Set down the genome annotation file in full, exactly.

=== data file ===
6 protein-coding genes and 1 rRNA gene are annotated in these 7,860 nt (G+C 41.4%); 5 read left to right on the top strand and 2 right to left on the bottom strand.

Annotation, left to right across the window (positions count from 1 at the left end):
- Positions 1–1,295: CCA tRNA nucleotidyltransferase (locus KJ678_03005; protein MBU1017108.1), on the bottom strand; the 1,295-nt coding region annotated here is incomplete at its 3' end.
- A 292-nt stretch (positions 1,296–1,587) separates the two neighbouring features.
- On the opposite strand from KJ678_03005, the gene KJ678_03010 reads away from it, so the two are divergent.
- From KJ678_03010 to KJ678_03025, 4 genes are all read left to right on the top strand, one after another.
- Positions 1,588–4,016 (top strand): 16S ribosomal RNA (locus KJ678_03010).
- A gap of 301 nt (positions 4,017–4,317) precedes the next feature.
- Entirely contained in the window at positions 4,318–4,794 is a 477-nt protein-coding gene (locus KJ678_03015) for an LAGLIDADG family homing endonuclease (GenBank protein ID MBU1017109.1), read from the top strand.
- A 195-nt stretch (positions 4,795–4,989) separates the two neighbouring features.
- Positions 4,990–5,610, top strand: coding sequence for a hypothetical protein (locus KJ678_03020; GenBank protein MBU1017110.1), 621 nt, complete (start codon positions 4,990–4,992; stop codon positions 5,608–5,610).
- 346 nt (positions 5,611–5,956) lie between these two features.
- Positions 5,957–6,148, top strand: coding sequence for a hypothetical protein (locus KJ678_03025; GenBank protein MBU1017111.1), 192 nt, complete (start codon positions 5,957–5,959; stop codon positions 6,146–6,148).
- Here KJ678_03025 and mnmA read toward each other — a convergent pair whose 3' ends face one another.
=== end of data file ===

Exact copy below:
6 protein-coding genes and 1 rRNA gene are annotated in these 7,860 nt (G+C 41.4%); 5 read left to right on the top strand and 2 right to left on the bottom strand.

Annotation, left to right across the window (positions count from 1 at the left end):
- Positions 1–1,295: CCA tRNA nucleotidyltransferase (locus KJ678_03005; protein MBU1017108.1), on the bottom strand; the 1,295-nt coding region annotated here is incomplete at its 3' end.
- A 292-nt stretch (positions 1,296–1,587) separates the two neighbouring features.
- On the opposite strand from KJ678_03005, the gene KJ678_03010 reads away from it, so the two are divergent.
- From KJ678_03010 to KJ678_03025, 4 genes are all read left to right on the top strand, one after another.
- Positions 1,588–4,016 (top strand): 16S ribosomal RNA (locus KJ678_03010).
- A gap of 301 nt (positions 4,017–4,317) precedes the next feature.
- Entirely contained in the window at positions 4,318–4,794 is a 477-nt protein-coding gene (locus KJ678_03015) for an LAGLIDADG family homing endonuclease (GenBank protein ID MBU1017109.1), read from the top strand.
- A 195-nt stretch (positions 4,795–4,989) separates the two neighbouring features.
- Positions 4,990–5,610, top strand: coding sequence for a hypothetical protein (locus KJ678_03020; GenBank protein MBU1017110.1), 621 nt, complete (start codon positions 4,990–4,992; stop codon positions 5,608–5,610).
- 346 nt (positions 5,611–5,956) lie between these two features.
- Positions 5,957–6,148, top strand: coding sequence for a hypothetical protein (locus KJ678_03025; GenBank protein MBU1017111.1), 192 nt, complete (start codon positions 5,957–5,959; stop codon positions 6,146–6,148).
- Here KJ678_03025 and mnmA read toward each other — a convergent pair whose 3' ends face one another.